A Different Experience
I didn’t see black people on TV like my parents. We lived in a segregated neighborhood near Fort Eustis, where the Army Transportation Corps was located at the time. A lot of the fathers in the neighborhood, military and civilian, worked there and were proud men. My dad, a sergeant, wore his uniform to work; my mother had a part-time job at a restaurant. Our community was full of black men and women who thrived professionally, raised their children, and supported each other. Many were highly intelligent and provided good advice and wise counsel. My neighborhood was safe and secure, with well-kept properties. The media stereotypes of black people acting stupid and living in squalor wasn’t my experience growing up.
Sixth grade was also when the school district bussed me and my friends to an all-white elementary school. Thankfully, the integration of that school went peacefully. I wondered whether the outraged parents had moved their children to private schools by then. I excelled academically and earned the privilege to raise and lower the flag in front of the school—the first black student to do so. It was the beginning of many “firsts.” The next year my family moved, contributing to the integration of a previously all-white neighborhood. We were welcomed with “KKK” spray-painted on our garage door. It motivated me to graduate early. I skipped a grade to leave home as soon as I could.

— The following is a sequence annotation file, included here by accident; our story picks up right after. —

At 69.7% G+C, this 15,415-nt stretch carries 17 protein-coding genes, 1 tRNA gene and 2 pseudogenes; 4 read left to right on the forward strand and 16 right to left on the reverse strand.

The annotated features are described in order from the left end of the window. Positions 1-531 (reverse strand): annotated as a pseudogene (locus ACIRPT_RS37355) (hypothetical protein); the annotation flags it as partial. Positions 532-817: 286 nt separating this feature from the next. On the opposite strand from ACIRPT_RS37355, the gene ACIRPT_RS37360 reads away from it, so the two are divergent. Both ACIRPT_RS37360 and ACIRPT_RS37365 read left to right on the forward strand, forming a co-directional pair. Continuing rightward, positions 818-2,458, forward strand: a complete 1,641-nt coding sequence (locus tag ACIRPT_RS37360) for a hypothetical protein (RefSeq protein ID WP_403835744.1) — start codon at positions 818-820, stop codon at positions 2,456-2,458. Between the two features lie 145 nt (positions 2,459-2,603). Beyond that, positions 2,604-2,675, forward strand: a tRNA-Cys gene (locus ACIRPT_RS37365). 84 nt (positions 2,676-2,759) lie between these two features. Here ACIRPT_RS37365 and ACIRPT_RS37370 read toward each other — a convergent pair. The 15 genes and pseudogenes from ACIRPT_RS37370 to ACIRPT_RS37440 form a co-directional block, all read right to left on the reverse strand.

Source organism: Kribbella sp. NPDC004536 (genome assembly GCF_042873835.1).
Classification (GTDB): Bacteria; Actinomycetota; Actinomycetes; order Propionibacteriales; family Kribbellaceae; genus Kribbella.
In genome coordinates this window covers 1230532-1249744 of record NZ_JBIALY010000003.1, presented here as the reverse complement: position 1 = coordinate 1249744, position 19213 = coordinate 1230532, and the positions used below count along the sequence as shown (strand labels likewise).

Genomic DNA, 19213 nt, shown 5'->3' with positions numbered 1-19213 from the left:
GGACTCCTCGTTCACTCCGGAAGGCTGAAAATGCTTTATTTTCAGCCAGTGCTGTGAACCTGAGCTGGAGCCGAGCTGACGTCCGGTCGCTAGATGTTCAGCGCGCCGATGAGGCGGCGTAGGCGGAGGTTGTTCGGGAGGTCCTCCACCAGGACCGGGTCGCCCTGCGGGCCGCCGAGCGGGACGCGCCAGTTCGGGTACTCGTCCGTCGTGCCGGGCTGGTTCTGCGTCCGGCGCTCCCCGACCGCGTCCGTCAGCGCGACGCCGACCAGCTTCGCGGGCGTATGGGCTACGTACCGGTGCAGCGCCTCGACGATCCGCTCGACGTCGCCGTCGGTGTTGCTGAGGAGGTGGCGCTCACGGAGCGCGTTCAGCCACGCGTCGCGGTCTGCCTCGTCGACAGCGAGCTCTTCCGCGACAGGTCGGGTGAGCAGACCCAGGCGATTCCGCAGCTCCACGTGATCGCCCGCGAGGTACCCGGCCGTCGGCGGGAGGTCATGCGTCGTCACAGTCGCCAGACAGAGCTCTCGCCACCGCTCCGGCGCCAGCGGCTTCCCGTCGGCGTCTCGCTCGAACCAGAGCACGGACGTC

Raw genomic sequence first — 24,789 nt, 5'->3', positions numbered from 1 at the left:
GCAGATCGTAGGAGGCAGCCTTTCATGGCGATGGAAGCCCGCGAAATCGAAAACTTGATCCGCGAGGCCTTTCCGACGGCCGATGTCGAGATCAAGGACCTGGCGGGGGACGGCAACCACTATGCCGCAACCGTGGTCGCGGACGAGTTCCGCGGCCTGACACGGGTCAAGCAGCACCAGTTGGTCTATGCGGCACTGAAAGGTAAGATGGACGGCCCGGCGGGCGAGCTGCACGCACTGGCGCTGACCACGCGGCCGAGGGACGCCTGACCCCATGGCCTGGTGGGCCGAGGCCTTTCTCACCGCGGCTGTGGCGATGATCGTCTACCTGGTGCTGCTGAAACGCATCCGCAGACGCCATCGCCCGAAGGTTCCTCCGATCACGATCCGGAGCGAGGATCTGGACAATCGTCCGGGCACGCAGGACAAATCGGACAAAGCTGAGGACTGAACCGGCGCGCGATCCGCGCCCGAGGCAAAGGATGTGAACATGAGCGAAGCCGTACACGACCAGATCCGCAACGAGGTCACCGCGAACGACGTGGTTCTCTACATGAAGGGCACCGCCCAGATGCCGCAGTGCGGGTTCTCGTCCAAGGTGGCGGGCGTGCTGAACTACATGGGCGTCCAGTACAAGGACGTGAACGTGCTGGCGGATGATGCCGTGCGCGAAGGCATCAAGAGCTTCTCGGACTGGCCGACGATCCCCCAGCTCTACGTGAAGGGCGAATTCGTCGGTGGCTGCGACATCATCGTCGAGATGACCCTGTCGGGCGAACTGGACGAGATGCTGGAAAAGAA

There Is Much to Be Proud Of
After graduation, I began my federal civil servant career as a GS-5/7/9 quality assurance specialist (Ammunition Surveillance) (QASAS) at Sierra Army Depot in Herlong, California. The first black QASAS at Sierra, I was told I was unsuitable for promotion beyond GS-9. Undeterred, I sought a more supportive environment. Today, I am proud to have lived in eight states and two foreign countries—traveling to 49 states and more than 40 countries—representing the U.S. Army or Department of Defense. I retired in August 2019 as a GS-15 after serving for five years as the first black director of DCMA’s office in Stockton, California.
This past November, I co-chaired the 45th anniversary celebration marking the chartering of UVA’s Kappa Alpha Psi chapter. This chapter is positioned to continue its legacy of community service in the Charlottesville community.
Being reminded of the positive contributions by black Americans—not just during Black History Month, but daily (#BlackHistory365)—has sustained me during tough and lonely times. Each February, my spirit is refreshed by reading and hearing about the positive impact black men and women have made on the United States and the world. I intend to do my part to further those contributions for the next generation. There is much to be proud of.